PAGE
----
I love The Wirecutter. First, because reading it makes me feel good about any big tech purchase — or lack of purchase. I’ve long wanted noise-canceling headphones but the reviews have helped me shy away from buying any of the ones in my budget as the quality is not that good at that level.
So, when working on my book recommendations site, Coverlist, and deciding if I wanted to include a Buy button that would link to a site that sells ebooks, I looked to see how the various ebooks compare. I own a Kindle, am not sure what’s going on with the Nook and have heard very little about Kobo — plus, even though I don’t have an iPad, from the iPhone I know the Kindle iOS app is very good. Linking to Amazon seemed an obvious choice.
The Wirecutter, too, makes its money with affiliate links to Amazon.com. I love this about it because that means there are no ads. So, if I decide to buy something based on a Wirecutter review, I make sure to go through the site so they benefit.
But even knowing this about the site, I initially found their recommendation on ebook readers to be a bit odd. They recommended the Kindle Paperwhite above all — not because of the product itself, but because of Amazon’s book library. Plus, when on every other review they offered insight on other competitive products, as runners-up, when it came to ebooks it was like they had only tested a single product. And weren’t even recommending it on the basis of the hardware itself. Which seems strange, for a personal tech site.
I’d been talking to a local indie bookstore about Coverlist and the manager mentioned they sold the Kobo in-store and sold Kobo ebooks on their website. It seems Kobo is putting an emphasis on creating a mutually beneficial relationship with these brick-and-mortar shops, and on selling ebooks in a format that works on other devices, whereas Amazon is mostly known for pushing bookstores out of business and building a walled garden.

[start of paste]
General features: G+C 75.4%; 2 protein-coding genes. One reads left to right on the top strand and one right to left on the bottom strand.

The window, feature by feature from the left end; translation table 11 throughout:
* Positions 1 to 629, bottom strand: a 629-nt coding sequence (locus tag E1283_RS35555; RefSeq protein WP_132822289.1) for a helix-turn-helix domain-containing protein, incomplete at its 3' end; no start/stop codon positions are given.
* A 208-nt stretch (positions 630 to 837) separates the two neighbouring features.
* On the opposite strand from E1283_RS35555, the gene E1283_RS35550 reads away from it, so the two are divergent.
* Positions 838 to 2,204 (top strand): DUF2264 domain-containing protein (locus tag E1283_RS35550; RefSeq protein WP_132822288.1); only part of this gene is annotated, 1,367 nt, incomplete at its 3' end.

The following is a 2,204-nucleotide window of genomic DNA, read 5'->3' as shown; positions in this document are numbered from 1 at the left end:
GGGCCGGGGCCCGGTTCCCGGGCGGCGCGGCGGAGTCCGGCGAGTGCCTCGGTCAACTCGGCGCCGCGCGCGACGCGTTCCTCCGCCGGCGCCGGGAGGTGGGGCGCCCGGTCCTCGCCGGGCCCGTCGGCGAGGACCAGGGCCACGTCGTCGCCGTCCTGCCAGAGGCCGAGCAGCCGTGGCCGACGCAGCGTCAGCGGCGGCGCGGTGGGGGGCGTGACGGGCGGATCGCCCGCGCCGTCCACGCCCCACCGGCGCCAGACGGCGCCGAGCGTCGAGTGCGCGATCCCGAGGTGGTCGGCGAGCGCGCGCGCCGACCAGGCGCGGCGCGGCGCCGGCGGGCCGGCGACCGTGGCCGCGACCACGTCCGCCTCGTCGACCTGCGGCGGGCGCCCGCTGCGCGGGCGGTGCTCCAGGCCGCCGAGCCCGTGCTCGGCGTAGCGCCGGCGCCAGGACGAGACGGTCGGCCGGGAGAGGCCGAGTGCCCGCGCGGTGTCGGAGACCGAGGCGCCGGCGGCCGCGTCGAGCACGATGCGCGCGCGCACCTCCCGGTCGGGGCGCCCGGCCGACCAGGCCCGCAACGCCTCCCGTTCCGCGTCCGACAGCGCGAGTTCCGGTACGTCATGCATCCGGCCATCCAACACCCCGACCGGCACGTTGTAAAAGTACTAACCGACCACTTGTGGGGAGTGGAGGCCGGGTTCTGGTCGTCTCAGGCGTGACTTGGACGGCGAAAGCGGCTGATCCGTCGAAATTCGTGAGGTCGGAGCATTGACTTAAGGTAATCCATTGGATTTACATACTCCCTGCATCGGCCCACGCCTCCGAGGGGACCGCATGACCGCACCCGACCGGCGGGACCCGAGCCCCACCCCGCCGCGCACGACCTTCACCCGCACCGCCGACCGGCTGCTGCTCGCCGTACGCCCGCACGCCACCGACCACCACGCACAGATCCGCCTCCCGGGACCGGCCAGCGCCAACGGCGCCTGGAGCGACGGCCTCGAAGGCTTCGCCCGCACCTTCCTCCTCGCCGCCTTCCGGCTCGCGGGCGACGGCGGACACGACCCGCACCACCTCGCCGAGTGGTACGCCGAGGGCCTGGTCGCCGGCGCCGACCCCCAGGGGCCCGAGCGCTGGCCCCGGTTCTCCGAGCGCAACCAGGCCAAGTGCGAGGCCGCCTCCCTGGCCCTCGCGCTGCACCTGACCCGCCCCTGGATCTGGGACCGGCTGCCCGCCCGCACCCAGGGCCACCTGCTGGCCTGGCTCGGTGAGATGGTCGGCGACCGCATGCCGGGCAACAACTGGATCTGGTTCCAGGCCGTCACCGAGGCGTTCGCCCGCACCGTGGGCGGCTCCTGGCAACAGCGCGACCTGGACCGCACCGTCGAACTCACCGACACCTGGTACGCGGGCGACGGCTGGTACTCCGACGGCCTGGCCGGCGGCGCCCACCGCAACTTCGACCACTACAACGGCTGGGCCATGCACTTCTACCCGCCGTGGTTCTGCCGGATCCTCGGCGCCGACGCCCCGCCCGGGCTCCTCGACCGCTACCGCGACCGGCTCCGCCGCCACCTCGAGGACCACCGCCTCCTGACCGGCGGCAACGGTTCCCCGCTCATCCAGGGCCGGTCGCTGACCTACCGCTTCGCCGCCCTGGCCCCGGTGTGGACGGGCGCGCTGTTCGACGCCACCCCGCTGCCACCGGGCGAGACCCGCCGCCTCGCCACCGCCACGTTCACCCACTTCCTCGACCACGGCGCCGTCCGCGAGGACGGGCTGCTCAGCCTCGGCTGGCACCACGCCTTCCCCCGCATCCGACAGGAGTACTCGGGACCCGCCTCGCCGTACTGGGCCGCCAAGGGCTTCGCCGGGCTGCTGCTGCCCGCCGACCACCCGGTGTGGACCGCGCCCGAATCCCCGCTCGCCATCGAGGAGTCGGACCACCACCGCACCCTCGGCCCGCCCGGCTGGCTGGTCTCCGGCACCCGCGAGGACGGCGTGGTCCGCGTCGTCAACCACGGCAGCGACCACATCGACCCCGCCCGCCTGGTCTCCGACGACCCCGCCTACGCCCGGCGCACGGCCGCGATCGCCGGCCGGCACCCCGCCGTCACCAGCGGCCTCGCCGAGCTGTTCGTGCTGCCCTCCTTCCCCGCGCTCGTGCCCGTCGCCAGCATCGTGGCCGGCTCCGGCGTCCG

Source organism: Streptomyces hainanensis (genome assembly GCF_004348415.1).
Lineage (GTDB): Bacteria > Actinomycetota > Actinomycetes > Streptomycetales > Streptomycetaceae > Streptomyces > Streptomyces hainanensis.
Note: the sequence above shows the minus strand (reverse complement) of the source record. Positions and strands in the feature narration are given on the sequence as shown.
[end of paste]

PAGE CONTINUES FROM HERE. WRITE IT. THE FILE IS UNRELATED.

After a bit of searching, I came across Engadget’s overwhelmingly positive Kobo review: “If you don’t mind paying for quality, do yourself a favor and take a serious look at the Aura.”
Why, if the product is slightly more expensive but better quality, did Wirecutter not even take a look?
Oh, because they only make money on affiliate links to Amazon. And Amazon (obviously) does not sell its competitor’s product.
For any other gadget, it’s not likely that there would have been this conflict of interest, but it is something The Wirecutter should have disclosed, IMO.
I’ve had my Kindle for over two years now, and it works well (except the Wi-Fi is broken so I have to transfer books to it by USB). Even though I don’t need a new ereader I am tempted to buy the Kobo to find out for myself if it is, truly, the best ereader.